The Lithuanian authorities are making preparations for establishing a buffer zone at the Belarusian border, which may result in the prohibition on pigs breeding to local residents.
Aiming at maximal protection, pig farms have already taken corresponding measures. For example, journalists are not allowed to visit the largest pig farm in a near-border district.
Officers are also on the watch: crossing the border passengers and vehicles have to be disinfected. The Lithuanian vet services recommend imposing the state of emergency but as both the government and the European Commission are on holiday they are not able to immediately size up the situation. Meanwhile, the funds allocated by the Lithuanian authorities are running low. According to the calculations, in the mid of August the money might dry up, and then Belarusian will have to pay for disinfection measures from their own resources.
“The expenses have gone through the roof. We are going to introduce a special fee for every person or vehicle to be disinfected,” Egidijus Pumputis, Lithuanian Food and Veterinary Service’s employee, said.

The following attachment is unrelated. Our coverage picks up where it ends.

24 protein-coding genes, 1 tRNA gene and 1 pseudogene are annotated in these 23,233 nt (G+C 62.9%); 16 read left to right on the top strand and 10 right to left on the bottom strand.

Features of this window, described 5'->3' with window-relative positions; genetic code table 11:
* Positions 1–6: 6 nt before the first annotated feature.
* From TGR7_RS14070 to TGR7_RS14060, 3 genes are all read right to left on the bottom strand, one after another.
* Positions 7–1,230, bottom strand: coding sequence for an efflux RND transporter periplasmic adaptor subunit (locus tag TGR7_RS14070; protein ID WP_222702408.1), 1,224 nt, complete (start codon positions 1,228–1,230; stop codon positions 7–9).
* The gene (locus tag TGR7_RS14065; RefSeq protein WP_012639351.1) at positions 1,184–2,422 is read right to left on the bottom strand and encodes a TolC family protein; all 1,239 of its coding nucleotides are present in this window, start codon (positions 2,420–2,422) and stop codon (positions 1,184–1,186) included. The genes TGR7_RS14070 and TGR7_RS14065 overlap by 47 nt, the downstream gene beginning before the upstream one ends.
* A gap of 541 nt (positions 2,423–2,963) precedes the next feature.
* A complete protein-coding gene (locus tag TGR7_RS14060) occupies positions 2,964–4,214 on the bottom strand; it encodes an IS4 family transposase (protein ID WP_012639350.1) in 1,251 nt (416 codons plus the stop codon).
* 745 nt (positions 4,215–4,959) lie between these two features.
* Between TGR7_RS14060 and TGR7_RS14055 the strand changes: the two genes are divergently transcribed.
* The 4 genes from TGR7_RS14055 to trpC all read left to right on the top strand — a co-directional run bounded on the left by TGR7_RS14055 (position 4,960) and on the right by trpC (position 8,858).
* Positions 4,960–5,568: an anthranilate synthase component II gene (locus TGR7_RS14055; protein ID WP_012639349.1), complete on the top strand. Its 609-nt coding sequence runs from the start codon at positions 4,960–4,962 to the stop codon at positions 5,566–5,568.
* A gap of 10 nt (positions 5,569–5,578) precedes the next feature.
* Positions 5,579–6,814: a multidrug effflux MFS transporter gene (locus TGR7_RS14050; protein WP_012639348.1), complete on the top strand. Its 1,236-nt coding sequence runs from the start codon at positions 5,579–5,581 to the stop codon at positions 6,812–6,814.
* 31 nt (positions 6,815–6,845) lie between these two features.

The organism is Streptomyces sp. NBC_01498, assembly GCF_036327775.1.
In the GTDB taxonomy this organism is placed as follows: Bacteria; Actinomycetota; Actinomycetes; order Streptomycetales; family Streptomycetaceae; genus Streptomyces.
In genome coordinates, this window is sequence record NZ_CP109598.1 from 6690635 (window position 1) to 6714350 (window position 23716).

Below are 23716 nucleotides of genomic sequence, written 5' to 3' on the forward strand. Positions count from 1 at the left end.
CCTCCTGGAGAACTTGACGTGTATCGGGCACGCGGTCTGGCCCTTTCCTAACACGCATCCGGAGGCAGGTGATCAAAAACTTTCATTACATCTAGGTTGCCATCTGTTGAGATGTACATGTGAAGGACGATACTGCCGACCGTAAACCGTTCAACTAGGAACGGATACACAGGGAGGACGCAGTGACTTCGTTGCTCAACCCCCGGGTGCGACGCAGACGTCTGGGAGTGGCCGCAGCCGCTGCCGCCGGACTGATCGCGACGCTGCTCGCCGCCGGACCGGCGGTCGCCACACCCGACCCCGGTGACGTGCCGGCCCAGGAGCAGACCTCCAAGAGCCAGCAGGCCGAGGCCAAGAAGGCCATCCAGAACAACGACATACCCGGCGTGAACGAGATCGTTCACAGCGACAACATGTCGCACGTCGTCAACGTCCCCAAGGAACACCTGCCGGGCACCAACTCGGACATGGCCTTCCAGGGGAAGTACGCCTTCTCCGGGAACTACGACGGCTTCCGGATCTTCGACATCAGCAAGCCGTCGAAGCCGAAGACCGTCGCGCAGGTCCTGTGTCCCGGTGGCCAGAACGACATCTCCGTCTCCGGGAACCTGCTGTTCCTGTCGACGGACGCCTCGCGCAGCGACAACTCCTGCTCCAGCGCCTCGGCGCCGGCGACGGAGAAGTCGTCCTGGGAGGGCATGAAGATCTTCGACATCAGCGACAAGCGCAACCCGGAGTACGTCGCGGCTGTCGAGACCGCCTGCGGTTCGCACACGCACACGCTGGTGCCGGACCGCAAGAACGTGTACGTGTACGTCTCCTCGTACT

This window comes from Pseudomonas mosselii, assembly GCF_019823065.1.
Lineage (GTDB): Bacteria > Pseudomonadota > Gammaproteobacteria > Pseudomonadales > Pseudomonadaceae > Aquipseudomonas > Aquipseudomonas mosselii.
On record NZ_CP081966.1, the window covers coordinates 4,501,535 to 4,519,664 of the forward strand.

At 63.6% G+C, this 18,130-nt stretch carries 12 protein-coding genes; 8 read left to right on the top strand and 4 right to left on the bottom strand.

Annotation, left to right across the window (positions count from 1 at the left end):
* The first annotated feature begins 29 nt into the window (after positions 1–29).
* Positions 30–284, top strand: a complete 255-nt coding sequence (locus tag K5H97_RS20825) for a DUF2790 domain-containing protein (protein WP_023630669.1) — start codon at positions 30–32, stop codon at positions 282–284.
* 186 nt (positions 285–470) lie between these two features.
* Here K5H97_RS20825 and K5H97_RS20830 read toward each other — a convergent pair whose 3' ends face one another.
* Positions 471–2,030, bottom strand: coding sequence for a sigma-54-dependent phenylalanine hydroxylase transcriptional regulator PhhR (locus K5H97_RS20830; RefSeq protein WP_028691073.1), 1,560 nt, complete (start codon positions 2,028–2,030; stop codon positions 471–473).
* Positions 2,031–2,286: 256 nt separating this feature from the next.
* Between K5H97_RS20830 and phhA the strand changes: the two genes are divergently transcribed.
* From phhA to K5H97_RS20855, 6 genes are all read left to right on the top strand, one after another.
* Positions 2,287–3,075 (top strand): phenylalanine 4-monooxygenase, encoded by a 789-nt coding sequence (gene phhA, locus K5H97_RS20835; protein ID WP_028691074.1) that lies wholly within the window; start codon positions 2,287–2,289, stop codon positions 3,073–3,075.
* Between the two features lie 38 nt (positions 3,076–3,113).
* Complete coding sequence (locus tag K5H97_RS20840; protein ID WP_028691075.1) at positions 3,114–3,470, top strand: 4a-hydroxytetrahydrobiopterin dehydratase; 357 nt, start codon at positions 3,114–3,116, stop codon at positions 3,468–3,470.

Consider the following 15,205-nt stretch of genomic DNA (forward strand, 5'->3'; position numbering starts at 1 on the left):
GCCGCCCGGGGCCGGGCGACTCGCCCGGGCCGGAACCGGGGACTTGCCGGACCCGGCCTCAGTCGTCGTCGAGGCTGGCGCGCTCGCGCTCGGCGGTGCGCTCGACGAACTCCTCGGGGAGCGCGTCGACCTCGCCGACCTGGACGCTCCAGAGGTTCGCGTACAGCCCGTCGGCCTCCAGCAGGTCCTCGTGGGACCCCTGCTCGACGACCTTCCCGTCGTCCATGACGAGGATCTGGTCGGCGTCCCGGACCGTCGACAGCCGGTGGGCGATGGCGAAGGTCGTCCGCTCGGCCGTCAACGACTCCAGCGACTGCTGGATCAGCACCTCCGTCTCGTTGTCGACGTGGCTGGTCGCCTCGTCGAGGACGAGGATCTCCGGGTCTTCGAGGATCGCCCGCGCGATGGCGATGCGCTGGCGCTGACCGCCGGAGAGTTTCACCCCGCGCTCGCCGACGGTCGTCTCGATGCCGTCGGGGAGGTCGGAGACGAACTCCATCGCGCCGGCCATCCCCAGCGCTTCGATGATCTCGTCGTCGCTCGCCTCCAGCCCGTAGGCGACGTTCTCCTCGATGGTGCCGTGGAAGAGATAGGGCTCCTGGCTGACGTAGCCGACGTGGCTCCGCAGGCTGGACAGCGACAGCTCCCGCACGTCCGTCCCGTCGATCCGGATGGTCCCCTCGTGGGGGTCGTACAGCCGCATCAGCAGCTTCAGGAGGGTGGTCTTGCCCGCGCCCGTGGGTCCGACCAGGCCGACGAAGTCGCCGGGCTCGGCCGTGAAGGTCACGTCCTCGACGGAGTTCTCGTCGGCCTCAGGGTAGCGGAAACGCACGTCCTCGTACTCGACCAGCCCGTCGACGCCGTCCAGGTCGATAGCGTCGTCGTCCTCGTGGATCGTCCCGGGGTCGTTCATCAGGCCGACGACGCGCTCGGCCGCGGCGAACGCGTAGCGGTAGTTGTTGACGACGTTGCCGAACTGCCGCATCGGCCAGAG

The Lithuanian also hope that erecting a plot at the Belarusian border will also be funded by the EU. By the moment wild boars which appear to be swine fever carriers have been given status of chaseable animals within the 10-kilometre zone.
But local residents seem not to tremble for their pigs.
“Why should I fear? If they fell ill we would slaughter them,” Regina Zablotskaya, a resident of the village of Tabaryshki, said. “Belarusian pigs do not pop in our village then. We have nothing to fear,” neighbour Maryana echoed her words.
Trying not to touch off panic Lithuania is still paving the way for establishing the buffer zone: they have started recording pigs in private households.
The village of Tabaryshki might be located close to Belarus but the locals are keeping calm. The Lithuanian government has not taken drastic action in fighting against African swine fever but new decisions are unlikely to be long in coming.
African swine fever virus (ASFV) is the causative agent of African swine fever (ASF). The virus causes a haemorrhagic fever with high mortality rates in pigs. ASF does not pose a threat to life and health of people. Russia, Ukraine, Poland, Lithuania and Latvia introduced a temporary ban on shipments of pigs and pig meat from Belarus. The European Union expressed concern over spreading the disease in our country.